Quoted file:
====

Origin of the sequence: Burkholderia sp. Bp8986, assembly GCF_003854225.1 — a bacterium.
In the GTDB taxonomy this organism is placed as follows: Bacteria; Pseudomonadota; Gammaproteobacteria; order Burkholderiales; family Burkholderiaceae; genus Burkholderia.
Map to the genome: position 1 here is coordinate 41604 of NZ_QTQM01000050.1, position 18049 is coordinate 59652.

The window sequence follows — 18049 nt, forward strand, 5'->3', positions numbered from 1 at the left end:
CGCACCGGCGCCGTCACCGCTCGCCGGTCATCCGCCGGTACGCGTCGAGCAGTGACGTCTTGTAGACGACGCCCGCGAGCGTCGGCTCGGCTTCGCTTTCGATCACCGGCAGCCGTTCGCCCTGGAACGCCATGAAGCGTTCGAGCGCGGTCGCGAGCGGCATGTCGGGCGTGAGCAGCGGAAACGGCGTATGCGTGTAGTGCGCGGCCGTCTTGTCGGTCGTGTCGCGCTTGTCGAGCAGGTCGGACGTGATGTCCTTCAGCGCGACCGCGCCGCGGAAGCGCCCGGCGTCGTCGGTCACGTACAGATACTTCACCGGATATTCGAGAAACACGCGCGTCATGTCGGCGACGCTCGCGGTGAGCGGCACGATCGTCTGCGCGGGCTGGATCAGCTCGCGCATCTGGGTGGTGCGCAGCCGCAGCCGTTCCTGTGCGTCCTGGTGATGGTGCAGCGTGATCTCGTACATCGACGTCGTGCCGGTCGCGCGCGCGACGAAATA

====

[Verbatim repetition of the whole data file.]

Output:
Origin of the sequence: Burkholderia sp. Bp8986, assembly GCF_003854225.1 — a bacterium.
In the GTDB taxonomy this organism is placed as follows: Bacteria; Pseudomonadota; Gammaproteobacteria; order Burkholderiales; family Burkholderiaceae; genus Burkholderia.
Map to the genome: position 1 here is coordinate 41604 of NZ_QTQM01000050.1, position 18049 is coordinate 59652.

The window sequence follows — 18049 nt, forward strand, 5'->3', positions numbered from 1 at the left end:
CGCACCGGCGCCGTCACCGCTCGCCGGTCATCCGCCGGTACGCGTCGAGCAGTGACGTCTTGTAGACGACGCCCGCGAGCGTCGGCTCGGCTTCGCTTTCGATCACCGGCAGCCGTTCGCCCTGGAACGCCATGAAGCGTTCGAGCGCGGTCGCGAGCGGCATGTCGGGCGTGAGCAGCGGAAACGGCGTATGCGTGTAGTGCGCGGCCGTCTTGTCGGTCGTGTCGCGCTTGTCGAGCAGGTCGGACGTGATGTCCTTCAGCGCGACCGCGCCGCGGAAGCGCCCGGCGTCGTCGGTCACGTACAGATACTTCACCGGATATTCGAGAAACACGCGCGTCATGTCGGCGACGCTCGCGGTGAGCGGCACGATCGTCTGCGCGGGCTGGATCAGCTCGCGCATCTGGGTGGTGCGCAGCCGCAGCCGTTCCTGTGCGTCCTGGTGATGGTGCAGCGTGATCTCGTACATCGACGTCGTGCCGGTCGCGCGCGCGACGAAATA